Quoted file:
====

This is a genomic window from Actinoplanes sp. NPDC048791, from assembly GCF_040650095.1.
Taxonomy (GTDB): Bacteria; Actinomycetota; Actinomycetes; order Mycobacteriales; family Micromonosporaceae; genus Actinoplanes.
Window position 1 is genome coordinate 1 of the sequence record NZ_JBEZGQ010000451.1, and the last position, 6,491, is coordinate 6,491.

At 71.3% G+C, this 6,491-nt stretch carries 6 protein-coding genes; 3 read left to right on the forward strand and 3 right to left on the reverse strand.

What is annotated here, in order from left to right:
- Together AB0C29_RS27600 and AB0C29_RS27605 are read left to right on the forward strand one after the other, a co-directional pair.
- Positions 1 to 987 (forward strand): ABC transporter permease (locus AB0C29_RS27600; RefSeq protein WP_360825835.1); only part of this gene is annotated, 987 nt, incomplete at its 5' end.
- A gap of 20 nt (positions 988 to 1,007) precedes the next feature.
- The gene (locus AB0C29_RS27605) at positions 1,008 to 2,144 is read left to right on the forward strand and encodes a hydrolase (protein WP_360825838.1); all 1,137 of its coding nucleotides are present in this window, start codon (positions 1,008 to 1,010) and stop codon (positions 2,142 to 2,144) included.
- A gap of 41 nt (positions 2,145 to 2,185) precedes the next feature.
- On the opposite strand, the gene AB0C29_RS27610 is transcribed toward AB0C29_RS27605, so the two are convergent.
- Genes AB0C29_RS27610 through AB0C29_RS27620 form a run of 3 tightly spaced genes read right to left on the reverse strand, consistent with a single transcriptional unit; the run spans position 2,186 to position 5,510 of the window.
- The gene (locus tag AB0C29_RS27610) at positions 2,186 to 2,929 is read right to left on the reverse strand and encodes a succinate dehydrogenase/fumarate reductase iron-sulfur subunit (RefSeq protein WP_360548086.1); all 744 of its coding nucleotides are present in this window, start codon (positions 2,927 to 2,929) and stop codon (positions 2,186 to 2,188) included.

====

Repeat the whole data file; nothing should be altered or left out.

This is a genomic window from Actinoplanes sp. NPDC048791, from assembly GCF_040650095.1.
Taxonomy (GTDB): Bacteria; Actinomycetota; Actinomycetes; order Mycobacteriales; family Micromonosporaceae; genus Actinoplanes.
Window position 1 is genome coordinate 1 of the sequence record NZ_JBEZGQ010000451.1, and the last position, 6,491, is coordinate 6,491.

At 71.3% G+C, this 6,491-nt stretch carries 6 protein-coding genes; 3 read left to right on the forward strand and 3 right to left on the reverse strand.

What is annotated here, in order from left to right:
- Together AB0C29_RS27600 and AB0C29_RS27605 are read left to right on the forward strand one after the other, a co-directional pair.
- Positions 1 to 987 (forward strand): ABC transporter permease (locus AB0C29_RS27600; RefSeq protein WP_360825835.1); only part of this gene is annotated, 987 nt, incomplete at its 5' end.
- A gap of 20 nt (positions 988 to 1,007) precedes the next feature.
- The gene (locus AB0C29_RS27605) at positions 1,008 to 2,144 is read left to right on the forward strand and encodes a hydrolase (protein WP_360825838.1); all 1,137 of its coding nucleotides are present in this window, start codon (positions 1,008 to 1,010) and stop codon (positions 2,142 to 2,144) included.
- A gap of 41 nt (positions 2,145 to 2,185) precedes the next feature.
- On the opposite strand, the gene AB0C29_RS27610 is transcribed toward AB0C29_RS27605, so the two are convergent.
- Genes AB0C29_RS27610 through AB0C29_RS27620 form a run of 3 tightly spaced genes read right to left on the reverse strand, consistent with a single transcriptional unit; the run spans position 2,186 to position 5,510 of the window.
- The gene (locus tag AB0C29_RS27610) at positions 2,186 to 2,929 is read right to left on the reverse strand and encodes a succinate dehydrogenase/fumarate reductase iron-sulfur subunit (RefSeq protein WP_360548086.1); all 744 of its coding nucleotides are present in this window, start codon (positions 2,927 to 2,929) and stop codon (positions 2,186 to 2,188) included.